Addendum to Things I learned at CodeRetreat

The most memorable moment for me was in the afternoon, when I spoiled a rant that Mark was about to launch into about a perceived problem he had with TDD “forcing” the programmer to code improperly by requiring them to expose inner members of classes that should properly be kept private.

Instantly, I blurted out, “So write the test method inside your class!” It was kindof a “from the mouth of babes” moment. I barely even thought before the words came out of my mouth. I wasn’t even sure if that was the right answer or not, but I guess it must have been, because the look on Mark’s face was priceless.

There were so many messages in that look: 1) that I was right with my guess; 2) that Mark had been stuck on this mental error for some time; 3) that it might’ve humbled him a little bit that he hadn’t seen it before.

I don’t mean to embarrass him by recounting this — if I thought this would, I’d never be using his real name. It wasn’t that I’d really shown him up — he’s got way more experience than I do, plenty of success under his belt, and he’s someone I like personally as well as look up to. But that was the first moment I felt like I was capable of making a tangible (if relatively tiny) contribution, that it wasn’t just a one-way knowledge transfer from the more experienced programmers at the event to me.

What made it a moment I’ll never forget was that I saw that I wasn’t the only person who gets mentally stuck in my own problems when it comes to programming. If a guy like Mark can still make a mistake like that once in a while, it makes me feel a lot better about doing it too, now and then.

But the bigger lesson is, it totally reinforced the value that we all get from being in the same room, talking to each other, making mistakes in front of each other, and learning from each other what lessons we might. With enough eyes, all bugs become shallow.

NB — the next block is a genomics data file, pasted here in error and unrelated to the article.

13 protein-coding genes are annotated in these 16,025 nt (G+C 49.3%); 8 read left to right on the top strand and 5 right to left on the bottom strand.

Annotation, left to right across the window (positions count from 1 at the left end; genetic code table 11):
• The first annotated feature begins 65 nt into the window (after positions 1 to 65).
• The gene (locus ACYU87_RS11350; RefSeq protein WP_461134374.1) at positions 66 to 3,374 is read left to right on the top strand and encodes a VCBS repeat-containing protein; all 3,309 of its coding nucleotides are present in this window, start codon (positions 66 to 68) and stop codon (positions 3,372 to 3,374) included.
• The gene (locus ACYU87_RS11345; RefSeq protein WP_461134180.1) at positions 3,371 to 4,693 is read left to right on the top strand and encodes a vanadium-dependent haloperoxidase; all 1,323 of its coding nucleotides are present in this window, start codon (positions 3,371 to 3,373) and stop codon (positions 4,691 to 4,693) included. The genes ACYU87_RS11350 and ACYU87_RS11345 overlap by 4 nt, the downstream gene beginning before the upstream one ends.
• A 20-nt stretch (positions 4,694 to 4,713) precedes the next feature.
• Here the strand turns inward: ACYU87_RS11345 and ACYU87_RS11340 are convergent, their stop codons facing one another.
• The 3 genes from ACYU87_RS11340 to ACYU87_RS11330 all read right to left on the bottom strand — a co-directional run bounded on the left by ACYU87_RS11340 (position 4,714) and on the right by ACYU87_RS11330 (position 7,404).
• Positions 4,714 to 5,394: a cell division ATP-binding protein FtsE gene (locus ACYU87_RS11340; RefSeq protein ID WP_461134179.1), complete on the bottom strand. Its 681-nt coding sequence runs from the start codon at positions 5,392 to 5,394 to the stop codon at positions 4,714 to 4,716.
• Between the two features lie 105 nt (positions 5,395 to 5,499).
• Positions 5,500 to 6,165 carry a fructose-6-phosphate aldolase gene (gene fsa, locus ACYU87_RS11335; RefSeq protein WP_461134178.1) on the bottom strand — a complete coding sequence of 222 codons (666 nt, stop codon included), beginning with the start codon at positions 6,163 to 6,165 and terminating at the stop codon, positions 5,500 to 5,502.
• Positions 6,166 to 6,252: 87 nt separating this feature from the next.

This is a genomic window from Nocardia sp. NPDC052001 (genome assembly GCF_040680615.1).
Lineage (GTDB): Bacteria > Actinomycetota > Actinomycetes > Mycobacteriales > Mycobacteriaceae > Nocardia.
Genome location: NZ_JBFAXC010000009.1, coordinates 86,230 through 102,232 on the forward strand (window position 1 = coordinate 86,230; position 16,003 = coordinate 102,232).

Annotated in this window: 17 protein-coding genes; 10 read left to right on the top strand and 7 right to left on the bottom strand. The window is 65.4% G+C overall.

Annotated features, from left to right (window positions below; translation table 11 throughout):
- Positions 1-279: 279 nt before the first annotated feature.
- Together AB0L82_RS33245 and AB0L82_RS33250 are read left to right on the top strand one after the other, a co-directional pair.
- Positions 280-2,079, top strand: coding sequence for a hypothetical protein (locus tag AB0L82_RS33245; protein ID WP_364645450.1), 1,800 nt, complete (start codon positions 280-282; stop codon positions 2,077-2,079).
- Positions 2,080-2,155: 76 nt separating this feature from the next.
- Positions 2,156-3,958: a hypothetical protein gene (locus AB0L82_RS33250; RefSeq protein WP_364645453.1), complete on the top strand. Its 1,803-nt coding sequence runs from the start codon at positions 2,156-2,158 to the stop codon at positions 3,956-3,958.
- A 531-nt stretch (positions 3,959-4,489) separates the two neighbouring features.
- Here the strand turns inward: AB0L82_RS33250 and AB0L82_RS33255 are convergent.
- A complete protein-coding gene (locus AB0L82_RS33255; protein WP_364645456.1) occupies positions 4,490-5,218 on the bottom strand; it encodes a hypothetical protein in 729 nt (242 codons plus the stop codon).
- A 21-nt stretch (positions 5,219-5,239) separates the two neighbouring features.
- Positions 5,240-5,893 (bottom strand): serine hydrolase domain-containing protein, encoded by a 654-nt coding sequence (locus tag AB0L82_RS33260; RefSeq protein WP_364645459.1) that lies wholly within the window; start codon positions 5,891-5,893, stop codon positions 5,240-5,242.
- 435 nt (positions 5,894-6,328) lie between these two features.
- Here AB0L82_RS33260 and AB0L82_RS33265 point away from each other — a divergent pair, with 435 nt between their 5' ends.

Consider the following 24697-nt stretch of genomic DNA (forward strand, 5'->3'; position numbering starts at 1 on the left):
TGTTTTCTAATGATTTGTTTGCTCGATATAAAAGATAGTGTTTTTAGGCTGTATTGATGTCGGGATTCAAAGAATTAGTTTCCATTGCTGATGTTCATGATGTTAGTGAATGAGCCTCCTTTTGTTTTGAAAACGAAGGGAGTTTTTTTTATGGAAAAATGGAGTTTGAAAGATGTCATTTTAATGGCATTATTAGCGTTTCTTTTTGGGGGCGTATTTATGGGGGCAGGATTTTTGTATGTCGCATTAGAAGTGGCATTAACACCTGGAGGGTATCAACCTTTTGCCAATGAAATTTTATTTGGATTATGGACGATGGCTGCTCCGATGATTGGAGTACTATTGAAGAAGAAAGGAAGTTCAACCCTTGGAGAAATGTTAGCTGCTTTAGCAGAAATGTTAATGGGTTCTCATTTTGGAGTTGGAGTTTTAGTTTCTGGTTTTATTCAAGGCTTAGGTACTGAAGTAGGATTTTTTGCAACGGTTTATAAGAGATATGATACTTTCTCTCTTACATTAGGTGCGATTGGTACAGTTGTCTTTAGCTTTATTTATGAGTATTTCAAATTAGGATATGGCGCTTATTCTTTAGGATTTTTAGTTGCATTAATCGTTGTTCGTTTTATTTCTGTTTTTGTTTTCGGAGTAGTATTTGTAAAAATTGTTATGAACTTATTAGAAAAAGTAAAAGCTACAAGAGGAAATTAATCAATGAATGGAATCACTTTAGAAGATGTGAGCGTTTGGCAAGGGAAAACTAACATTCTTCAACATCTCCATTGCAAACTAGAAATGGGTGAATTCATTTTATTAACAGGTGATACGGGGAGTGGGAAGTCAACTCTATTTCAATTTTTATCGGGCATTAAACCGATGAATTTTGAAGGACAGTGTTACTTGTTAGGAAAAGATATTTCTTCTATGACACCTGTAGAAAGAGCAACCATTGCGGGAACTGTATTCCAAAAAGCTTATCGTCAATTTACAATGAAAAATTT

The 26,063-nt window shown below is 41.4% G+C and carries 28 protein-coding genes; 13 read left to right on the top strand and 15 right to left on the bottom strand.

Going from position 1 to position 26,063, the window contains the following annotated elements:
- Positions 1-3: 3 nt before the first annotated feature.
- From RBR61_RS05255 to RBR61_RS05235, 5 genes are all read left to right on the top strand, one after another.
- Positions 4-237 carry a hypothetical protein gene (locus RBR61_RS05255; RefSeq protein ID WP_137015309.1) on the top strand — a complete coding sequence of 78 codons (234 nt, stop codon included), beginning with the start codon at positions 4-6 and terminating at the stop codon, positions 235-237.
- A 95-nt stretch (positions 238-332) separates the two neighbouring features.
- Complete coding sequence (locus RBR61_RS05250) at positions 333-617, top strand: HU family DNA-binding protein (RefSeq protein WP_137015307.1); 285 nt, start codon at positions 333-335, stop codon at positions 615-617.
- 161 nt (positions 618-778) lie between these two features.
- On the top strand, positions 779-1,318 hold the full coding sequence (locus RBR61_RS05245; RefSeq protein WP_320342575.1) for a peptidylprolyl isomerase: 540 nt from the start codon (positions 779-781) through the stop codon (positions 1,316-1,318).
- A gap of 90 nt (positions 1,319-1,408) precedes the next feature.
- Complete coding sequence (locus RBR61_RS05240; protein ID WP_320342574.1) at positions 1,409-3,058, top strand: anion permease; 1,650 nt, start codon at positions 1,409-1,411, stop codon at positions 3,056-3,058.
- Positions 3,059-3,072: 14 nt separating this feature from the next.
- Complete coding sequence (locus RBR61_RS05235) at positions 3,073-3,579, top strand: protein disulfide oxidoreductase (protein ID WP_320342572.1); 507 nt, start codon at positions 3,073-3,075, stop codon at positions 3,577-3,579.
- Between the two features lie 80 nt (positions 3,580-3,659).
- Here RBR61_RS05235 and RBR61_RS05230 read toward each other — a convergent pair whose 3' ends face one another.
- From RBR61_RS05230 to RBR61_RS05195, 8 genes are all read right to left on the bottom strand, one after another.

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  1. How dare you use my name!

    Seriously, this is a fantastic example of pair programming not sucking even thought it might appear inefficient at first.

    Thanks for the reminder, and for pointing out what I missed.


  2. Hey Chris, it’s Matt, I met you tonight at the Developer meetup. How’d you hear about the code retreat in the first place? Sounds like a cool idea. Also, what language was the coding done in, and did that have an impact on how things went? I somewhat regret not knowing about it, especially if Schumann was there.


    1. Matt,

      I’m not sure how I heard about it first, but a few friends mentioned it to me. I was fortunate enough to hear about it before it sold out. (It was free, but there were a limited number of seats, and to ensure people showed up they charged you $10 and then refunded it if you actually showed.)

      There are groups out there (locally and regionally) that meet regularly, if you know where to look for them. Look into events like GiveCamp, CodeMash, and so on. Also check out things happening at Lean Dog. Jeff “cheezy” Morgan recommended I check out a ruby developers group that meets there regularly, and I plan to. I know little to no Ruby presently, although what little I got to see from talking with cheezy didn’t look too scary, but they apparently focus a lot on programming craftsmanship, which is an area that I have a lot of interest in currently.


    2. Oh, and to answer your other question, there was no specific language we were given to use at the CodeRetreat event that I attended. I understand that at past events they had everyone work in one language, but at this one they had us use whatever language we felt like using, and encouraged us to pair with people who knew languages that we didn’t.

      I got to work in C#, Java, and Ruby. Other people were talking about doing it in Javascript, Clojure, and J. I think it’s very useful to get exposure to other languages just to experience other flavors. It can help you to develop a more flexible mind and appreciate different approaches to doing things.


      1. Very cool, thanks for the info. I joined a Cleveland area Python meetup group, and they meet at Lean Dog, so I’ll bet there’s some related people at the meeting. I just started to pick up Python this week, so I am still fairly uneducated, but hopefully the group will help if I have problems or questions, or at least just provide something new to learn. Thanks for the reply!


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